Today's Labor History
Today in labor history, June 30, 1928: Alabama outlaws the leasing of convicts to mine coal, a practice that had been in place since 1848. In 1898, 73 percent of the state’s total revenue came from this source. 25 percent of all African-American leased convicts died. -1928
photo: convict laborers courtesy of study.com
The storied Mine, Mill and Smelter Workers, a union whose roots traced back to the militant Western Federation of Miners, and which helped found the Industrial Workers of the World (IWW), merges into the United Steelworkers of America - 1967
Streetcar workers go on strike in New Orleans. ”We are with you until h—l freezes,” wrote brothers Bennie and Clovis Martin, former streetcar workers turned restaurateurs. Their restaurant offered free meals to the striking workers and a new sandwich was born: the po’ boy. ”We fed those men free of charge until the strike ended,” Bennie recalled. ”Whenever we saw one of the striking men coming, one of us would say, ‘Here comes another poor boy.’” -1929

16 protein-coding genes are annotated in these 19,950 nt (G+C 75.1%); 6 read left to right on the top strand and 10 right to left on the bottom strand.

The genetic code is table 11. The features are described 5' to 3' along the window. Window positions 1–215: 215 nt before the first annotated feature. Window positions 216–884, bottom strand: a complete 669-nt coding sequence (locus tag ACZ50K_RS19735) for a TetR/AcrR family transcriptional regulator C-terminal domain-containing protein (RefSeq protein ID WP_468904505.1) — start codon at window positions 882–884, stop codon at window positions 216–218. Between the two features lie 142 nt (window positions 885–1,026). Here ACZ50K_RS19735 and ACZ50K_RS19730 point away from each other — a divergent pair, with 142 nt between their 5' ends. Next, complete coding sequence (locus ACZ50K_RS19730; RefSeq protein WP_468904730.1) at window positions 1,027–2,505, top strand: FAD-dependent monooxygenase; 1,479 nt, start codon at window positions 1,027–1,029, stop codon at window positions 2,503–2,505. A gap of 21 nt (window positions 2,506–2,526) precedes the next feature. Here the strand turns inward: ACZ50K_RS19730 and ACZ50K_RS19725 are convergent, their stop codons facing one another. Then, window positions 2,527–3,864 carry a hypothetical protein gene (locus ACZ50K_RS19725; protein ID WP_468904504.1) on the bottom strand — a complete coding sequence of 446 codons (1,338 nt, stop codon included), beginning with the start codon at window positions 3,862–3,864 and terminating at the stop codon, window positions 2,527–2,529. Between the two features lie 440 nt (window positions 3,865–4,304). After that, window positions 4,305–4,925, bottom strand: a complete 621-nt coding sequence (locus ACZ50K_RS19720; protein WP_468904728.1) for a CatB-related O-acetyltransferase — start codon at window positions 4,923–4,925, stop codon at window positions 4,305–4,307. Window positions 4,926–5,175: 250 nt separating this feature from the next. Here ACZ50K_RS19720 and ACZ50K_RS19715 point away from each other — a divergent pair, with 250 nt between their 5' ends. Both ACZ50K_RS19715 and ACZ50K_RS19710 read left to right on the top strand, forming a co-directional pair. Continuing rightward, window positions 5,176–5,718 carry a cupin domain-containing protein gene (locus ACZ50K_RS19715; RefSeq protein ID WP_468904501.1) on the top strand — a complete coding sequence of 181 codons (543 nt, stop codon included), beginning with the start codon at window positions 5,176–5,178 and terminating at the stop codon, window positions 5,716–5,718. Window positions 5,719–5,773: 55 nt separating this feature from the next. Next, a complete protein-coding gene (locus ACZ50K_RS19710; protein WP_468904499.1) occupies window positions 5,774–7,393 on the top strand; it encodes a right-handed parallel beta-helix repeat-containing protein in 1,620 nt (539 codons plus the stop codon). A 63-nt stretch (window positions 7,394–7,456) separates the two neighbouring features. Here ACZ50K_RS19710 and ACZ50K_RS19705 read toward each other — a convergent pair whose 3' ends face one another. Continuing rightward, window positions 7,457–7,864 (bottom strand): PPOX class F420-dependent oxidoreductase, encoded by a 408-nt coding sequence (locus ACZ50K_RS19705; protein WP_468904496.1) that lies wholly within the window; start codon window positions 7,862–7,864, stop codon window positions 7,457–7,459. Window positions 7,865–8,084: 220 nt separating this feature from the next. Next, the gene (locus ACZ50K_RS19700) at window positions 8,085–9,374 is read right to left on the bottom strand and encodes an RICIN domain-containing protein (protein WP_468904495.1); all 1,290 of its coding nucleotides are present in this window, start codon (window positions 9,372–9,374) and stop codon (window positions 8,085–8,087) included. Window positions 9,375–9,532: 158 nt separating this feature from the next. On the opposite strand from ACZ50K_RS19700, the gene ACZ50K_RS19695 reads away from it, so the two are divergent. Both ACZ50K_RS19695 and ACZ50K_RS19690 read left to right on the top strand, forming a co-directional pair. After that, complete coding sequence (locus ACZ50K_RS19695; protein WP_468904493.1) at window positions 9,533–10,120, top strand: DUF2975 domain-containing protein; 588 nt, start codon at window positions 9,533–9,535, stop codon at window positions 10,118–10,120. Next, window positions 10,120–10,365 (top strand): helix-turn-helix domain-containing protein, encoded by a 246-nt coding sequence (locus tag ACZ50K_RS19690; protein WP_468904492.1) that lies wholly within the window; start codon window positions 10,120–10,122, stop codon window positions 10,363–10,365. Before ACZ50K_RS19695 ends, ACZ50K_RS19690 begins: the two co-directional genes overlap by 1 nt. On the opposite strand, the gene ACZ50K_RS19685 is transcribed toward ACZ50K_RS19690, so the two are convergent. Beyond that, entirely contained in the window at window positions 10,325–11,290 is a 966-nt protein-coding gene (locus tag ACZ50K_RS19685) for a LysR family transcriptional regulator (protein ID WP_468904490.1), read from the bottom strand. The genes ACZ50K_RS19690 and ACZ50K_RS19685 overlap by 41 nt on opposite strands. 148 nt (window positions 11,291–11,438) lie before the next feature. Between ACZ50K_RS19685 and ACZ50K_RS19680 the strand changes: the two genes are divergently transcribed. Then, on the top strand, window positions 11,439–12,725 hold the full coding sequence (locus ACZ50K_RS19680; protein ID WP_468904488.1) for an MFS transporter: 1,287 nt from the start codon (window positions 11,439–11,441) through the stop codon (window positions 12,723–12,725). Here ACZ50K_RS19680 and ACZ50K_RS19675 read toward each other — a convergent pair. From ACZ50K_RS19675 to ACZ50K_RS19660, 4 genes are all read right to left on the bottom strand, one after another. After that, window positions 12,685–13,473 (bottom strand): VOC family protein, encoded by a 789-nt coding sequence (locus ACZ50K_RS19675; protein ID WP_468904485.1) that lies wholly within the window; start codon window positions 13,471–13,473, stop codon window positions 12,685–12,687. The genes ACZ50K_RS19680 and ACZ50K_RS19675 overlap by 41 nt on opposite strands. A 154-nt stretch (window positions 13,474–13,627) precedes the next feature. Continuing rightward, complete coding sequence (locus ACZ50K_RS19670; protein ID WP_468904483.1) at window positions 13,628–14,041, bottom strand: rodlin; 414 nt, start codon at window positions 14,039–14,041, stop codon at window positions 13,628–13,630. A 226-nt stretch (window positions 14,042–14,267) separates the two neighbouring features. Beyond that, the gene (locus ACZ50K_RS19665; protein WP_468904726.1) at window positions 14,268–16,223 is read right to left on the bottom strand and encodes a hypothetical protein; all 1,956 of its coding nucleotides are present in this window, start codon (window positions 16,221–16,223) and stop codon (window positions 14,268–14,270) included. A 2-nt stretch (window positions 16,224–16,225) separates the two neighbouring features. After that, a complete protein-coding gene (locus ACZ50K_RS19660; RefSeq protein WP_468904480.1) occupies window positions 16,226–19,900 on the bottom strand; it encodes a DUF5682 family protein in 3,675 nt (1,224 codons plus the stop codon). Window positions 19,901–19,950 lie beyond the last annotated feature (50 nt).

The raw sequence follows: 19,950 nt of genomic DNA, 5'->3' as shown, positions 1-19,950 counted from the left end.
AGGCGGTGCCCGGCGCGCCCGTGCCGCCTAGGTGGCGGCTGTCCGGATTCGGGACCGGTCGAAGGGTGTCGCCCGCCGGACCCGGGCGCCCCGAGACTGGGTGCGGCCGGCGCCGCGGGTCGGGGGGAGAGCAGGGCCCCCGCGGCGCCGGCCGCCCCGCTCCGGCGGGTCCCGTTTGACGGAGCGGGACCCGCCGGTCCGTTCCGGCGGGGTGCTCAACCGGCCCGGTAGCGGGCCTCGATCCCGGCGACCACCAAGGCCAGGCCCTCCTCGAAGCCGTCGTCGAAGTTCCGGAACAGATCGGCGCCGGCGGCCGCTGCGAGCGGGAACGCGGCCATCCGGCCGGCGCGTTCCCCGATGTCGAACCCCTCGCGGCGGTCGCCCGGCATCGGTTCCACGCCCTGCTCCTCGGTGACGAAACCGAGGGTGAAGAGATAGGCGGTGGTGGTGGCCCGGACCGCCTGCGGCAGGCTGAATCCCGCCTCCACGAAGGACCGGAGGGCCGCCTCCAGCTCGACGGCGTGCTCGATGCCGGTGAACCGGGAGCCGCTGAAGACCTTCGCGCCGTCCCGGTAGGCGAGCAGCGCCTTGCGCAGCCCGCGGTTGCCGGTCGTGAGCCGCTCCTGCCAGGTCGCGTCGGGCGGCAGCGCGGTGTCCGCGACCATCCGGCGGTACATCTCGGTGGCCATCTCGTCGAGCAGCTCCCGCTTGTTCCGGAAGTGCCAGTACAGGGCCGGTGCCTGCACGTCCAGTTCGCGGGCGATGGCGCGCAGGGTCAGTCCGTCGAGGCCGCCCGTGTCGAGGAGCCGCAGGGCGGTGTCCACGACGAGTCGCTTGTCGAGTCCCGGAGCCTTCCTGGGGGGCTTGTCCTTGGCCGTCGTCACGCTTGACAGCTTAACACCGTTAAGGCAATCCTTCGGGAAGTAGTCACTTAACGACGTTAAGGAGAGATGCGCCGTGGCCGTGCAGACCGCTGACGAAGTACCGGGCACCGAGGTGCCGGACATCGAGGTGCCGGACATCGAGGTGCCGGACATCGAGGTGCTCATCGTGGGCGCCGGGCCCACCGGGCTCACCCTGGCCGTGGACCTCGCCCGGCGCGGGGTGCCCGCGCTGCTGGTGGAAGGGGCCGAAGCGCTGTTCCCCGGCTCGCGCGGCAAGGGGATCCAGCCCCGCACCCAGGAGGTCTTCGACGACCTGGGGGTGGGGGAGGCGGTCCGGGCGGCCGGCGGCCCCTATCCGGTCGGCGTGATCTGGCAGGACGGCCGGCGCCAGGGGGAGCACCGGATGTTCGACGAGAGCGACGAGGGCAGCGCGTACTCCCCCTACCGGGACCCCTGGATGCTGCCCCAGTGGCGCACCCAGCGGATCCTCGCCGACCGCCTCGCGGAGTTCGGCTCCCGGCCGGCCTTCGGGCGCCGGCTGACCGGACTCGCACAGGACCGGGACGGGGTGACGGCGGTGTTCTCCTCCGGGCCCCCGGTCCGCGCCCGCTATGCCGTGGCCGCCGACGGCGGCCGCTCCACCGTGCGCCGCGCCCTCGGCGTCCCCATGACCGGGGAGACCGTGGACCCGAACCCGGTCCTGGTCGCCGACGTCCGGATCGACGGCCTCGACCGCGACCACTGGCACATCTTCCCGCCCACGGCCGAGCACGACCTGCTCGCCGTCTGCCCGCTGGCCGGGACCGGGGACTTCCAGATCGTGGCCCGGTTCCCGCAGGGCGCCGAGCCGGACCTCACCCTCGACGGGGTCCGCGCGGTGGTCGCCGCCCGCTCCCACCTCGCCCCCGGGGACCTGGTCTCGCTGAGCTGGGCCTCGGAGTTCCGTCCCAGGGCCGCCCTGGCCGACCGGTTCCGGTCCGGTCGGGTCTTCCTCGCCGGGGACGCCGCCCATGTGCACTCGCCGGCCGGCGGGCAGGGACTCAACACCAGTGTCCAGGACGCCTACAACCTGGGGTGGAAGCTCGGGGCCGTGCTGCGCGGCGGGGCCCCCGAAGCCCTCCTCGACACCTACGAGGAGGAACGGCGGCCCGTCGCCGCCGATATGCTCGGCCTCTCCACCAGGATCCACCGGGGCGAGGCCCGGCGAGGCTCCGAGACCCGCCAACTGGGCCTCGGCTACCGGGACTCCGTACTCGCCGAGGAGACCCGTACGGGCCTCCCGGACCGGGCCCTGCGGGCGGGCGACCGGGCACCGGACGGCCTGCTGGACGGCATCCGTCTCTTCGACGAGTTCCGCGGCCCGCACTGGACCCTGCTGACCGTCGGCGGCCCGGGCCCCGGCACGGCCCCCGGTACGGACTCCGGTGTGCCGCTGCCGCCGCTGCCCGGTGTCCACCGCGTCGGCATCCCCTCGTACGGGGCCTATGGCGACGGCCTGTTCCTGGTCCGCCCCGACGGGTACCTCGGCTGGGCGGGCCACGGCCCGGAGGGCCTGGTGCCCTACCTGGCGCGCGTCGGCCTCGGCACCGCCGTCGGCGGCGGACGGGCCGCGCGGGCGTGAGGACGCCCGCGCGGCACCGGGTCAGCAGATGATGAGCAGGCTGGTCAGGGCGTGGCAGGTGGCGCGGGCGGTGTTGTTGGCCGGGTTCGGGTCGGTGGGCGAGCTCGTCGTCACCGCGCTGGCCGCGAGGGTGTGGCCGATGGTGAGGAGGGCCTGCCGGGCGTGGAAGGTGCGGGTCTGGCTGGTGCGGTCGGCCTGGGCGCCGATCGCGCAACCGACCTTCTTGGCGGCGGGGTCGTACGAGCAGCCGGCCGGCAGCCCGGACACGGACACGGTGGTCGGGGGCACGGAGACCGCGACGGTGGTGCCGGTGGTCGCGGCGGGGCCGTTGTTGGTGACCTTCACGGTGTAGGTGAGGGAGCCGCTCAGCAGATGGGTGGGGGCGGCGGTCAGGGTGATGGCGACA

(Union Strategies for Hard Times, Helping Your Members and Building Your Union, 2nd Edition: Hard times then and hard times now, except po’ boy sandwiches have gone way up in price. What can unions do as the fallout of the Great Recession continues to plague workers and their unions, threatening decades of collective bargaining gains? What must local union leaders do to help their laid off members, protect those still working, and prevent the gutting of their hard-fought contracts—and their very unions themselves?)
After six years of organizing by domestic workers, the New York state legislature passes the Domestic Workers Bill of Rights, providing them with labor protections such as vacation and overtime pay, protection from discrimination and harassment, and inclusion of part-time workers in disability laws. -2010
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